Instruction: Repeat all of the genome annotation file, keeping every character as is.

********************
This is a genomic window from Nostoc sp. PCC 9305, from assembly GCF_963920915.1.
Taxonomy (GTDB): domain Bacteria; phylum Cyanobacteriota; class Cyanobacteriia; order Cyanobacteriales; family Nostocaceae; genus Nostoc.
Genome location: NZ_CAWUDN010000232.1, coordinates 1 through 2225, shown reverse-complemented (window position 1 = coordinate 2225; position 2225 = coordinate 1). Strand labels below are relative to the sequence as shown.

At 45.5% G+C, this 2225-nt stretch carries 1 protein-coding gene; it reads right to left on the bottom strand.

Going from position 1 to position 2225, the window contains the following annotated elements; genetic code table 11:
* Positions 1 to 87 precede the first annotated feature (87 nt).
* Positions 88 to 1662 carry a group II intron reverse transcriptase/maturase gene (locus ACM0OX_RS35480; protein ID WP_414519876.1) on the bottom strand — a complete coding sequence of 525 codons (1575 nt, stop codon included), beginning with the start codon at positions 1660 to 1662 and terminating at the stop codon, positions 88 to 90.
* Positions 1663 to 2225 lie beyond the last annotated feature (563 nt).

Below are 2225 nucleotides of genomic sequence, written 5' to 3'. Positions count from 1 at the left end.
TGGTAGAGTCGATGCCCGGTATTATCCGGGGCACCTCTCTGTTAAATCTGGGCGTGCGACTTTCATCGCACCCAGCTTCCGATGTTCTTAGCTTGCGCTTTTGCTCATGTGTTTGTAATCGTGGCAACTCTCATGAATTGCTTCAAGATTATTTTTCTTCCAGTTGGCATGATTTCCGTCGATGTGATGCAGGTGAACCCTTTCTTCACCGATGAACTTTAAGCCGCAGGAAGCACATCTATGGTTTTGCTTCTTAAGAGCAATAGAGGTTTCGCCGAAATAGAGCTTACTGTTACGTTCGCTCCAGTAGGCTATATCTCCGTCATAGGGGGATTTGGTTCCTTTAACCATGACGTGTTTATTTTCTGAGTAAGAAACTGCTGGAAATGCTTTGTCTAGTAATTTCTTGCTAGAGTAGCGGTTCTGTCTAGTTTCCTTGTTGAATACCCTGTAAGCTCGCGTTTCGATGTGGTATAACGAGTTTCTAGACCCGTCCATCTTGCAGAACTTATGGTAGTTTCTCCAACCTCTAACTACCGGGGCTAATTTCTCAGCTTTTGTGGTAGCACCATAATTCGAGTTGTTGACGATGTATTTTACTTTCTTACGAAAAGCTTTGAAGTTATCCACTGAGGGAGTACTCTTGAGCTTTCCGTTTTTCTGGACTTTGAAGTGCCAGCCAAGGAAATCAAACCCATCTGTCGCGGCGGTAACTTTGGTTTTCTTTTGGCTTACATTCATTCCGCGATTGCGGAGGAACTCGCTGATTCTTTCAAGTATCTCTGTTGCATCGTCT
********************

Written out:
This is a genomic window from Nostoc sp. PCC 9305, from assembly GCF_963920915.1.
Taxonomy (GTDB): domain Bacteria; phylum Cyanobacteriota; class Cyanobacteriia; order Cyanobacteriales; family Nostocaceae; genus Nostoc.
Genome location: NZ_CAWUDN010000232.1, coordinates 1 through 2225, shown reverse-complemented (window position 1 = coordinate 2225; position 2225 = coordinate 1). Strand labels below are relative to the sequence as shown.

At 45.5% G+C, this 2225-nt stretch carries 1 protein-coding gene; it reads right to left on the bottom strand.

Going from position 1 to position 2225, the window contains the following annotated elements; genetic code table 11:
* Positions 1 to 87 precede the first annotated feature (87 nt).
* Positions 88 to 1662 carry a group II intron reverse transcriptase/maturase gene (locus ACM0OX_RS35480; protein ID WP_414519876.1) on the bottom strand — a complete coding sequence of 525 codons (1575 nt, stop codon included), beginning with the start codon at positions 1660 to 1662 and terminating at the stop codon, positions 88 to 90.
* Positions 1663 to 2225 lie beyond the last annotated feature (563 nt).

Below are 2225 nucleotides of genomic sequence, written 5' to 3'. Positions count from 1 at the left end.
TGGTAGAGTCGATGCCCGGTATTATCCGGGGCACCTCTCTGTTAAATCTGGGCGTGCGACTTTCATCGCACCCAGCTTCCGATGTTCTTAGCTTGCGCTTTTGCTCATGTGTTTGTAATCGTGGCAACTCTCATGAATTGCTTCAAGATTATTTTTCTTCCAGTTGGCATGATTTCCGTCGATGTGATGCAGGTGAACCCTTTCTTCACCGATGAACTTTAAGCCGCAGGAAGCACATCTATGGTTTTGCTTCTTAAGAGCAATAGAGGTTTCGCCGAAATAGAGCTTACTGTTACGTTCGCTCCAGTAGGCTATATCTCCGTCATAGGGGGATTTGGTTCCTTTAACCATGACGTGTTTATTTTCTGAGTAAGAAACTGCTGGAAATGCTTTGTCTAGTAATTTCTTGCTAGAGTAGCGGTTCTGTCTAGTTTCCTTGTTGAATACCCTGTAAGCTCGCGTTTCGATGTGGTATAACGAGTTTCTAGACCCGTCCATCTTGCAGAACTTATGGTAGTTTCTCCAACCTCTAACTACCGGGGCTAATTTCTCAGCTTTTGTGGTAGCACCATAATTCGAGTTGTTGACGATGTATTTTACTTTCTTACGAAAAGCTTTGAAGTTATCCACTGAGGGAGTACTCTTGAGCTTTCCGTTTTTCTGGACTTTGAAGTGCCAGCCAAGGAAATCAAACCCATCTGTCGCGGCGGTAACTTTGGTTTTCTTTTGGCTTACATTCATTCCGCGATTGCGGAGGAACTCGCTGATTCTTTCAAGTATCTCTGTTGCATCGTCT